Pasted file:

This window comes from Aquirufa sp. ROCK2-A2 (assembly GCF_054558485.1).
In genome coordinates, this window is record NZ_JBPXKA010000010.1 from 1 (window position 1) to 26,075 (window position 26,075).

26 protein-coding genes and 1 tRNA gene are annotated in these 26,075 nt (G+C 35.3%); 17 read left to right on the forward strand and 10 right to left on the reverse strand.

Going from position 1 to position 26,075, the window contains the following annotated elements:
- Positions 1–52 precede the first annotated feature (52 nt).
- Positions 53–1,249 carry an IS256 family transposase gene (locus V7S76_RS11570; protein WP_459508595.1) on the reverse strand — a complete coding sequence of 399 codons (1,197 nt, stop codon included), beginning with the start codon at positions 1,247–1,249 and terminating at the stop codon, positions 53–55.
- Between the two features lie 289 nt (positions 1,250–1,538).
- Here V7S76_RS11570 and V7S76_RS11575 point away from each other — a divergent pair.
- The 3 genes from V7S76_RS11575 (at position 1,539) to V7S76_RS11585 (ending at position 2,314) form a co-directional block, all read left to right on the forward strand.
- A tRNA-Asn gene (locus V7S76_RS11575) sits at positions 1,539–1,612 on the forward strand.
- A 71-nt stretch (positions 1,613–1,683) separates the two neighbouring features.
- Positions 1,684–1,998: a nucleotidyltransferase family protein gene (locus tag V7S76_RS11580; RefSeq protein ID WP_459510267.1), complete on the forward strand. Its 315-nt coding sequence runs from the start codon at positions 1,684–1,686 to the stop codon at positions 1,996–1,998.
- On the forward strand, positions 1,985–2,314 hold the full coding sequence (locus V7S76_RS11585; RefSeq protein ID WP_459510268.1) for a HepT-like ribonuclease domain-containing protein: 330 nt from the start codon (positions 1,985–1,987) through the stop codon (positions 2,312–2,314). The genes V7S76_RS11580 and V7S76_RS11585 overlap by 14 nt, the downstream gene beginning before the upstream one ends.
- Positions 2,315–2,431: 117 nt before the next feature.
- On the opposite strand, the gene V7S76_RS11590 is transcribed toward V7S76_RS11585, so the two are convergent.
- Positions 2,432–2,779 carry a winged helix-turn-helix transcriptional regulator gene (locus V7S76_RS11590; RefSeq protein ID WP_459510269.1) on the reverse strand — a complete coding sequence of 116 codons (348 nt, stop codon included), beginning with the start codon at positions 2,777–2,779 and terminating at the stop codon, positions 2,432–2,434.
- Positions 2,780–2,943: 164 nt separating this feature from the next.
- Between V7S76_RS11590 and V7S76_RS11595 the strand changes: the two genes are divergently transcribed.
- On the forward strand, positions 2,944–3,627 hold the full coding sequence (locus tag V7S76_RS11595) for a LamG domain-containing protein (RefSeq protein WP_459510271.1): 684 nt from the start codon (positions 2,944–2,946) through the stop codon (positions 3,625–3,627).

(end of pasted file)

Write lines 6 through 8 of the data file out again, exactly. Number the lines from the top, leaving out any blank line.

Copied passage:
- Positions 53–1,249 carry an IS256 family transposase gene (locus V7S76_RS11570; protein WP_459508595.1) on the reverse strand — a complete coding sequence of 399 codons (1,197 nt, stop codon included), beginning with the start codon at positions 1,247–1,249 and terminating at the stop codon, positions 53–55.
- Between the two features lie 289 nt (positions 1,250–1,538).
- Here V7S76_RS11570 and V7S76_RS11575 point away from each other — a divergent pair.